Real Estate

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Real Estate Fund Comparison

We outline below some basic qualitative characteristics of a fund that holds a low Zenith Score and one that holds a high Zenith score. It is interesting to note that the lowly scored fund has about 1.5x more assets.

Low score Real Estate Fund

  • They are 80% invested in REITS under normal conditions-This is too high and can limit the opportunity set.
  • Property sector selection into areas such as office, malls, self storage-While appealing as an over or underweight technique, this can be costly and their weights are not varying enough. Not enough tracking error for Zenith.
  • Bottom up security selection is utilized to identify the best in each sector. This is not always value additive.
  • Benchmark sensitive portfolio construction-We view this as dependency on benchmark weighting as their names are highly similar to most REIT ETFs.
  • They have added value at times with sector and security selection but not as consistently as we would prefer. It often times detracts and at a high fee structure.
  • They have a high turnover of investments and does not fit a benchmark hugging theme. They are attempting to invest with a keen sense of the benchmark but at the same time trying to adeptly over and underweight whole sectors.
  • This is an expensive fund with high turnover with a constrained mandate.
  • If REITs are overvalued, they are “forced” to make placements.
  • That can mean buying REITs with a historically low dividend yield and companies trading at a premium to Net Asset Value(NAV).

 

High score Real Estate Fund

  • Broad and flexible mandate beyond REITS and can include;
    • Equity and debt securities (debt no more than 20% of total assets)
    • International companies (up to 25% of total assets)
    • Companies of all market capitalizations
    • Since REITS are approximately 48% of US real estate related companies, they go beyond REITS in their investment universe to potentially add value and to decrease risk when REITs are not compelling investments.

 Examples of the broader opportunity set include;

  • hotel and leisure
  • real estate service companies
  • real estate operating companies
  • They posses a thesis with a number of underpinnings to develop the portfolio and their performance is dependent on these major areas;
  • continued strength in overall corporate credit
  • continued housing strength
  • continued supply constraints with regard to hotel rooms and overall commercial real estate building.
  • Despite these risks we like the fact that they believe in the companies operationally, thematically and from a disciplined intrinsic value approach.
  • They deliver solid creative performance with a reasonable fee given their broad focus and with a lower turnover.

 

REITs and Real Estate have done exceptional since the 2008 disaster and our favored fund has benefited from some seriously strong tailwinds. However, we do believe that it is an excellent time to examine your current real estate fund especially if it is REIT centric and to explore other funds that may have a more robust process and opportunity set.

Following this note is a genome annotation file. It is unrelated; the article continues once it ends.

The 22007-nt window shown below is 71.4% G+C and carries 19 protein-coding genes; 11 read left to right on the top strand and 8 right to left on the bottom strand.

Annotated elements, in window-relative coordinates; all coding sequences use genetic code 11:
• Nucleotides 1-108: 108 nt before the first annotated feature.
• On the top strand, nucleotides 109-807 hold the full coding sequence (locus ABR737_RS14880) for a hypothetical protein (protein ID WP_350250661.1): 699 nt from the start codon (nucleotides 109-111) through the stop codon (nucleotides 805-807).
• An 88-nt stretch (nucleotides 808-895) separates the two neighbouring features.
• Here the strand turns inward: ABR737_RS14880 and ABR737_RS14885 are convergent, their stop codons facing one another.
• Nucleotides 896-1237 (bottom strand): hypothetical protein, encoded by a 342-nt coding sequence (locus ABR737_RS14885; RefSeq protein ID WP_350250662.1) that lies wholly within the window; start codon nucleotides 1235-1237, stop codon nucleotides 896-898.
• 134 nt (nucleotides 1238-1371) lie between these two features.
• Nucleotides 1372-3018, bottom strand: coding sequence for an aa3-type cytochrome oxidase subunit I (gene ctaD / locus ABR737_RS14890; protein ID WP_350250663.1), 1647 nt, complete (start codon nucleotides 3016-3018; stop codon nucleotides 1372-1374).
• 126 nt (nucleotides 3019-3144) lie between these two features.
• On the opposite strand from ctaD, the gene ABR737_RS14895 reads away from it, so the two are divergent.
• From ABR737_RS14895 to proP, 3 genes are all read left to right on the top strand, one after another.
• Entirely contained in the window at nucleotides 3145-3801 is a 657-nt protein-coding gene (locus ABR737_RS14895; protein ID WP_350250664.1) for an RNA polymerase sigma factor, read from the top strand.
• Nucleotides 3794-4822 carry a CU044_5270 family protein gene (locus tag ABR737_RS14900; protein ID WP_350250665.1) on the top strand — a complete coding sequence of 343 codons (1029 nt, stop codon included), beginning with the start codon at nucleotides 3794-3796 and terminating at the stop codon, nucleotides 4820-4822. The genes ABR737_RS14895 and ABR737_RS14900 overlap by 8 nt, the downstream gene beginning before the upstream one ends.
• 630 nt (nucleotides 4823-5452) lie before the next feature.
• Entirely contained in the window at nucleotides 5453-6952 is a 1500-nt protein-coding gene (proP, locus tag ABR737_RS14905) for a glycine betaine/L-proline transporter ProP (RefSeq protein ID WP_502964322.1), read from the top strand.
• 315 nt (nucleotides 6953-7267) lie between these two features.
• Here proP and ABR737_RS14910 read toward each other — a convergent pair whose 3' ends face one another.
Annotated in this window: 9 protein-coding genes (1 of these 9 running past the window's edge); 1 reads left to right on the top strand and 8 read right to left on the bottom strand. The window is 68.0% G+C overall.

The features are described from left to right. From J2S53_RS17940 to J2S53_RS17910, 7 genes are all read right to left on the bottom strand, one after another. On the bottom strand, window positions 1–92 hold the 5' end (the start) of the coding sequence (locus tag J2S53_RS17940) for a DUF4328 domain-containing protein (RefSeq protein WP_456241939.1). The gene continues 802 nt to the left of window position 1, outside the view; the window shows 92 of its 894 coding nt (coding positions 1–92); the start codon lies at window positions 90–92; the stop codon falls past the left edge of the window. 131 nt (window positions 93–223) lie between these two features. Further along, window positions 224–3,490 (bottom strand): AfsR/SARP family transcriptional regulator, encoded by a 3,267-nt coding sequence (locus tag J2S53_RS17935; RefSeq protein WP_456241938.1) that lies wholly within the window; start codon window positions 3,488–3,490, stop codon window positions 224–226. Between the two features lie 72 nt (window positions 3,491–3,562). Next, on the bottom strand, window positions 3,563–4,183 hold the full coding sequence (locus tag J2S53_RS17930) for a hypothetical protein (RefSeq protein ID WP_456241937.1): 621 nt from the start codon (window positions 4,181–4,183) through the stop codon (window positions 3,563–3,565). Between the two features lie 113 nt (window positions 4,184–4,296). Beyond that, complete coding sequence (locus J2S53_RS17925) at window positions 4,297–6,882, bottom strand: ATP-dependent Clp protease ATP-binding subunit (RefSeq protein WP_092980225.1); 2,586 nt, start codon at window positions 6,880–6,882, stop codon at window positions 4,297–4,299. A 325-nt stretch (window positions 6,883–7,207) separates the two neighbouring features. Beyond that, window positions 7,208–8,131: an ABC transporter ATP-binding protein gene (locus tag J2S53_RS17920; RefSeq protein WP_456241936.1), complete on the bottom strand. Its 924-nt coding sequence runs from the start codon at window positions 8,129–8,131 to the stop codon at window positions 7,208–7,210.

Sincerely,

Tom Koehler-CIO

 

Real Estate-Who owns Simon Properties?

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       The answer is at least these five active managers within the real estate space. This is the top and largest holding for the managers listed below.

  • American Century Investments Real Estate Fund
  • Aston-Harrison Real Estate Fund
  • Cohen and Steers Real Estate Fund
  • Eaton Vance Real Estate Fund
  • DWS-RREEF Real Estate Fund

            Simon Property Group, Inc.( Simon Property), is a self-administered and self-managed real estate investment trust (REIT). The Company owns, develops and manages retail real estate properties, which consist primarily of malls, Premium Outlets, The Mills, and community/lifestyle centers.

            It has been a flat performer for the last year so all these five active managers who should be finding potentially outperforming REITS, hold this under performing REIT in eerily close portion to that of the following ETFs.

  • iShares Cohen & Steers REIT ETF
  • iShares U.S. Real Estate ETF
  • iShares Real Estate 50 ETF
  • Schwab US REIT ETF
  • SPDR Dow Jones REIT ETF

            They ALL have as their top holding Simon Properties. Zenith does not have anything analytically against Simon Properties but wonder why these managers all make it their top holding. It makes sense for the ETF world to look similar as they are constructed around a benchmark; however while mutual funds need to state a benchmark they don’t have to hug it. They can seek more unique and less crowded ideas to add value to the portfolio. 

            While there are differences in a few names at the meaningful percentage level as well as the weighting at the security and sector level, they all are very REIT benchmark focused for the most part.

 

       This is just a short pre-holiday snippet to get you thinking about your managers uniqueness or if they simply buy what most in their space are holding. We will apply much more definitive analytical firepower to pick apart these managers and to issue official sell recommendations in Dec and into the New Year where they are warranted. Why pay for Simon Properties with these managers when you can simply buy an ETF?

Sincerely,

Tom Koehler-CIO